Or this woman, about taking her prescription correctly: When I got this pamphlet it was a lot of words-- it is a lot. I read read here and there but I didn’t understand it. Because it uses a medical language. Much of the time, I don’t understand it. And when I read it, I read it and all, but I don’t know what I read. (translated from Spanish)

The Literacy Coalition of Central Texas stepped up to address health literacy directly through its Health Literacy Initiative. Working with both “senders” and “receivers,” LCCT has developed trainings for literacy groups offering literacy programs resources and workshops to learn how to include health literacy in their curricula. Additionally, it recently partnered up with Sage Words to distribute informational flyers for health literacy month across its network of literacy providers. Along with People’s Community Clinic it has launched a health literacy action group to collaboratively address low health literacy in Central Texas. The Literacy Coalition also offers trainings for healthcare providers on health literacy and effective patient-provider communication. To learn more about the how you can get involved with health literacy or to register for an upcoming workshop, please contact Nichole Lopez-Riley at

By guest contributor Kath Anderson from Sage Words

October 18, 2010

events, events, events

As you all may know, the Literacy Coalition hosts an awesomely fun early springtime event called Austin's Great Grown-Up Spelling Bee for Literacy.  If you don't know anything about this event, really - you are missing out!  A uniquely Austin event, the Bee supports the important cause of literacy while also providing an uproariously fun time to all of those involved.  Businesses enter teams of 3 spelling adults who compete against other corporate teams on the main stage at Austin Music Hall, all while wearing funny and amazingly creative costumes.  You'd be surprised how some of these teams manage to spell ridiculously difficult words!  If you haven't heard of it, you should definitely check it out on our website.

I've gone off on a tangent, so back to my original reason for this post: events.  When I started this gig, we only had our hallmark big spelling bee, three satellite spelling bees, and our key advocacy event Literacy Day at the Capitol held every other year during legislative sessions.  All of our events happened between February and April.  Since I've come on board, though, we've been adding some events.  We host a 'getting to know us' event (sometimes more than once a month), are starting up Happy Hour Spelling Bees once a month (more information about those to come!), are hosting another fall fundraising event focused on individual donors, and thinking about adding more...  And let me tell you, it's a lot of work  Don't get me wrong, I LOVE events.  Really, I love them.  However, I do think there is such a thing as being overstretched.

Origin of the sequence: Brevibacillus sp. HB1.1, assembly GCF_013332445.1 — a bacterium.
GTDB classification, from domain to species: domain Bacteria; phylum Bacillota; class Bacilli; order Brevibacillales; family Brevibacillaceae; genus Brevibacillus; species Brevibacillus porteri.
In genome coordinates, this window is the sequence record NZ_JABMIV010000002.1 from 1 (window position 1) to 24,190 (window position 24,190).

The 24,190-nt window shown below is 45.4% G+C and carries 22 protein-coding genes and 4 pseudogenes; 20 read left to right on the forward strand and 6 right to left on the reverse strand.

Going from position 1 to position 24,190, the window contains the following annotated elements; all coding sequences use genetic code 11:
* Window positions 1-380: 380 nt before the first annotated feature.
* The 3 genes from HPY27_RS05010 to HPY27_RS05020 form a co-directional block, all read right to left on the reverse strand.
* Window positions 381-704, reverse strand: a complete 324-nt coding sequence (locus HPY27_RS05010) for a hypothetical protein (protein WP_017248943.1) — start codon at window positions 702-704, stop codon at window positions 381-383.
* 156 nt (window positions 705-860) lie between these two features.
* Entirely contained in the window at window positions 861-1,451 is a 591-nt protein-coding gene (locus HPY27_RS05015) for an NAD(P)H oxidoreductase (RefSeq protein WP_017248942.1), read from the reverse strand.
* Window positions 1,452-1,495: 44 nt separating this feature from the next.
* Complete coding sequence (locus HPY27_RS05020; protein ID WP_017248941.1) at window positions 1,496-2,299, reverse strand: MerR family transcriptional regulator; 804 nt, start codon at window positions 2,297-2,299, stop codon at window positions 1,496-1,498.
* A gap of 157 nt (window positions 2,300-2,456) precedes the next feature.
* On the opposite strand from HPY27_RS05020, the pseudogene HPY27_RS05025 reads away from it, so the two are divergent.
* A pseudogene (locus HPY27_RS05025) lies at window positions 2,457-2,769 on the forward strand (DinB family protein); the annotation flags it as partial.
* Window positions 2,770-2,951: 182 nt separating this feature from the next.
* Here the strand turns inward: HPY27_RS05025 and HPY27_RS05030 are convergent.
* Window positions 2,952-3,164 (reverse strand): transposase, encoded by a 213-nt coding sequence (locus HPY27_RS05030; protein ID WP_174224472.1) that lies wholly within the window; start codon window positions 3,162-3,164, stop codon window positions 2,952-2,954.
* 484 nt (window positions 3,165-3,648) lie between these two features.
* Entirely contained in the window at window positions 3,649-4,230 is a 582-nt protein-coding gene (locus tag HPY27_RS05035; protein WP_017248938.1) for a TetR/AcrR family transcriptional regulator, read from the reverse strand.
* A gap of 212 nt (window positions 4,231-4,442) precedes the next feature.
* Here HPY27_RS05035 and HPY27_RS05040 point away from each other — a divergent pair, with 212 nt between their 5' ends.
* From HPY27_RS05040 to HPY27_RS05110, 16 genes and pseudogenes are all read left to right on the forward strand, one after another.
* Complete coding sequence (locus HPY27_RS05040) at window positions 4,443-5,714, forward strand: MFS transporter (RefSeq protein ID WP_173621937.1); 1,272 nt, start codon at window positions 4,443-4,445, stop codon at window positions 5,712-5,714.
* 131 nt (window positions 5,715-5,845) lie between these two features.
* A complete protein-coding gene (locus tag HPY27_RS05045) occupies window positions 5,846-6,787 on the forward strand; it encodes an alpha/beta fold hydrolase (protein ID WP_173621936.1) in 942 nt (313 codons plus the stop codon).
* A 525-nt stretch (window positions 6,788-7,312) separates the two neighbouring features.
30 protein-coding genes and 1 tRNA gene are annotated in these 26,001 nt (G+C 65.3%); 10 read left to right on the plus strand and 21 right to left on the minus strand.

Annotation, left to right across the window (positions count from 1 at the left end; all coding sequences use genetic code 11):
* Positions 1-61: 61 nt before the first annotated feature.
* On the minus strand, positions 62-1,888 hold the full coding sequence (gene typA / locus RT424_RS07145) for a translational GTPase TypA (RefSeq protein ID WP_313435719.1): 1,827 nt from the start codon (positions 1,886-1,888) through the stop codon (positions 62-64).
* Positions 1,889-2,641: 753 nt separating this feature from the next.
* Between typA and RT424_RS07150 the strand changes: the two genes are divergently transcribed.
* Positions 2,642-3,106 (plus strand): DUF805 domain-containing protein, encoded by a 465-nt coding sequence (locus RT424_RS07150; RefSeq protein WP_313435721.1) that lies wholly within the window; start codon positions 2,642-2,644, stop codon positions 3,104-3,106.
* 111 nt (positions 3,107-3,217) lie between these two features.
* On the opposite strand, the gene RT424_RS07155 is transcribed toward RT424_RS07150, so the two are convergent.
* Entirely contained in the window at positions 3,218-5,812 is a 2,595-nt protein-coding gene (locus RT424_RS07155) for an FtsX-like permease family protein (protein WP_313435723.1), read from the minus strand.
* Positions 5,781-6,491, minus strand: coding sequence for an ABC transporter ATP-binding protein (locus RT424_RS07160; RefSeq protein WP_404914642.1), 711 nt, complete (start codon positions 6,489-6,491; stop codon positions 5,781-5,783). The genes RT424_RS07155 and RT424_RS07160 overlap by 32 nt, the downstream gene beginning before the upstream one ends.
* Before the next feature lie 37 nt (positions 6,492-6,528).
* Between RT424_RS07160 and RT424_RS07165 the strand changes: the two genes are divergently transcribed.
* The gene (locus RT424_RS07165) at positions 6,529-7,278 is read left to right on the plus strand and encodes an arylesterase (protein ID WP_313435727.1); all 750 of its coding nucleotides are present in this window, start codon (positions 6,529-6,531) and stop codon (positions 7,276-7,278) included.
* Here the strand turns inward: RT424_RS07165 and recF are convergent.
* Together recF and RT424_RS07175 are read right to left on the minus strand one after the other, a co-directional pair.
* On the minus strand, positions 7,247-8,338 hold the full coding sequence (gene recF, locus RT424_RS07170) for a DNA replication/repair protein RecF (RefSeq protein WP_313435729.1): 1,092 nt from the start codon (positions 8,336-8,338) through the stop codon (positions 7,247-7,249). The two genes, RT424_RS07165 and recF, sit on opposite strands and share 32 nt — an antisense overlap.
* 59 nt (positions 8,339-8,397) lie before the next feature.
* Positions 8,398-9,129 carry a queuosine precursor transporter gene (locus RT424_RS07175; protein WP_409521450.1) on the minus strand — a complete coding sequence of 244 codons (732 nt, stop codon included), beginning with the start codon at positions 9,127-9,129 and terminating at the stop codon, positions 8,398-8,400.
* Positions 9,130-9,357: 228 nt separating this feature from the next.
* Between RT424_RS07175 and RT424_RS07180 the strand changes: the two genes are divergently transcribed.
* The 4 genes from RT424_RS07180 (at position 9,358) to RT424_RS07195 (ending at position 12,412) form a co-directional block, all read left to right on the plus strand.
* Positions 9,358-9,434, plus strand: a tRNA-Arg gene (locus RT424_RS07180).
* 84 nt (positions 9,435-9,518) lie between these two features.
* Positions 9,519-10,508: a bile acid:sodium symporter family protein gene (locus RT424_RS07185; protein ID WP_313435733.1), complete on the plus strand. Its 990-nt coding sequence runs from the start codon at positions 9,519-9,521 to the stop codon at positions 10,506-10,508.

On that note, I've gathered some words of wisdom and tips for non-profit events. Here are just a few things you should think about before you decide to take on a new event:

1. What is my goal?  Do we want to raise a lot of money? Or do we want to just increase our visibility in the community?  Be sure and make a goal!  This will help the events coordinator and events committee stay on track.

2. What will this cost the organization?  Does your organization have policies about what makes an event "worth it"?  Some organizations don't hold an event unless it's completely underwritten by donations and sponsorships, so that the org can yield 100% profit.  Are there things that could be donated to help reduce the cost to the organization?  Ultimately, with your organization's money and staff time, this will help you evaluate whether or not your event idea is really worth it.

3. How will you promote the event?  For some events, promotion is everything.  If you don't promote your event effectively, you might have just wasted a lot of time and money on something that will not benefit the organization in the end.  Before you start heavily planning, evaluate your organization's connections for promotions.  Do you have the money to print invitations or flyers?  How will people learn about the event?  Would a logical partnership make promotions a lot easier?  (For example, does your cause align with a local sorority or fraternity's philanthropy goals?  If so, get them involved to bring in the college crowd!  This could be a useful partnership to get volunteers, too.)

Here are some helpful websites that give great tips and things to think about:

And, the internet can be your best friend... if your organization has an idea for a unique event, Google the idea and:
  1. Make sure another organization isn't already doing that 'unique' event in your area
  2. Look into what other cities are doing and learn from their mistakes and successes
  3. Learn as much as you can about other general tips for non-profit events!

October 11, 2010

Institute for Excellence in Volunteer Management

For a day and a half, the Literacy Coalition offered an institute to assist our partner organizations with the task of learning more about how to effectively manage volunteers. We were able to develop and host this amazing training thanks to the Renewing Our Communities grant from the OneStar Foundation.  A partnership with Dr. Sarah Jane Rehnborg of the RGK Center for Philanthropy and Community Service ensured that we had the best of the best educating our partner agencies. We would also like to thank St. David's Episcopal Church in Austin for providing us with such wonderful accommodations and being so attentive to the needs of our guests attending the event.